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  • Gracie Williams and Kami Nuttall

Hypnotherapy and Sexual Trauma: Taking Control of Your Experiences

When a person experiences any type of sexually inappropriate behaviours, they may find themselves dealing with sexual trauma as a result. There is no one way of expressing or feeling sexual trauma and ultimately, no one way of dealing with it either.

Sexual trauma can result in many responses, one being dissociation which is often a way to protect ourselves during and after the traumatic experience; this is often the result from a sense of loss of control over our sense of self and our body.

Dissociation is when we disconnect from our feelings, particularly in relation to the sexual trauma – it is a coping mechanism, sometimes a false and unhelpful one.

Dissociation can lead to mental health issues, breakdowns with family, friends, relationships, and workplace stress, and it can produce numbness in many other aspects of life.

Ultimately, sexual trauma can feel like a loss of control, power, and sense of self, hypnotherapy can be a route to take in order to re-gain these elements and find a way to heal.

Hypnotherapy is a type of therapy that aims to access the subconscious mind so that we can impact meaningfully how we experience the world around us.

Hypnotherapy, ultimately, is a way to take back control of you.

One significant way to look at hypnotherapy and its impact on sexual trauma is through what we call “the iceberg analogy”, a theory put forward by Freud in 1915…

The way that we view and experience the world around us is through filters, and these filters are like a lens informed by years of experience and beliefs about what we think is true in the world.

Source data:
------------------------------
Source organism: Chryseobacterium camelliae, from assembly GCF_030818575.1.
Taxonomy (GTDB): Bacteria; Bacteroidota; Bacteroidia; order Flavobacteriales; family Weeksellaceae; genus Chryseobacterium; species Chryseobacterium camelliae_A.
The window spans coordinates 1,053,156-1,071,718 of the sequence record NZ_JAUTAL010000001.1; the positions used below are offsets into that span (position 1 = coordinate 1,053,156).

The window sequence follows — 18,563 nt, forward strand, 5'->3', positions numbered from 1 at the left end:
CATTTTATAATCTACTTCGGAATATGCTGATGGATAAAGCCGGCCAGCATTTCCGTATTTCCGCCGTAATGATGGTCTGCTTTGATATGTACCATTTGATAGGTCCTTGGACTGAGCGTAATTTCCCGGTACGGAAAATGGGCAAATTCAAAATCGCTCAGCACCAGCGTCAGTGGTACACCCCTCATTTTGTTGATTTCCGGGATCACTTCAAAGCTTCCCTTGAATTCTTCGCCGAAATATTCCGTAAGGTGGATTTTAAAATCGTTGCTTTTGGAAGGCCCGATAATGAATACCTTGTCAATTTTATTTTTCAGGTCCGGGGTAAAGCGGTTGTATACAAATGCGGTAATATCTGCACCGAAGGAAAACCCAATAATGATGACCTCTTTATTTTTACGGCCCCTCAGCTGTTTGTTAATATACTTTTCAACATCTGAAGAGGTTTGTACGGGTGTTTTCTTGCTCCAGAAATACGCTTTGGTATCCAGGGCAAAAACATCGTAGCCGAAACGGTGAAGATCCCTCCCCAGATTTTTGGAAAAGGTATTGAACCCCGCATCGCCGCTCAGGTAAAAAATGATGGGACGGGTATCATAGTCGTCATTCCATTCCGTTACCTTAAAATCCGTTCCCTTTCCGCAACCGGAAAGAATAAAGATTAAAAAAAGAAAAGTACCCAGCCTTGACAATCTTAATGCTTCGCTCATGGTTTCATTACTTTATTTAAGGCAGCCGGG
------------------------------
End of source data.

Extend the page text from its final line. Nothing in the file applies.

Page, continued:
Sometimes our beliefs are not helpful to our lived experiences of the world around us, often they are beliefs informed by our early learnings about how to cope with the world around us; and they are impacted by our experiences, particularly sexual trauma.

Somehow, beliefs can be self-fulfilling in that we may think that we are not worthy, we deserved this, and/or we are un-lovable. These harmful beliefs which we may or may not be consciously aware of but can be the lens through which we view, experience the world we live in, and inform some of the decisions we make.

By under-going hypnotherapy, this helps us bypass that filter and reach our core beliefs that need changing, whether it is about anxious feelings and anxiety, about experiencing loneliness, limiting beliefs that hold us back, coping with stress, and much more.

Hypnotherapy, therefore, helps to re-access power, re-associate with emotions, re-moralise the efforts of self-protection, and provide victims with more control of our trauma.

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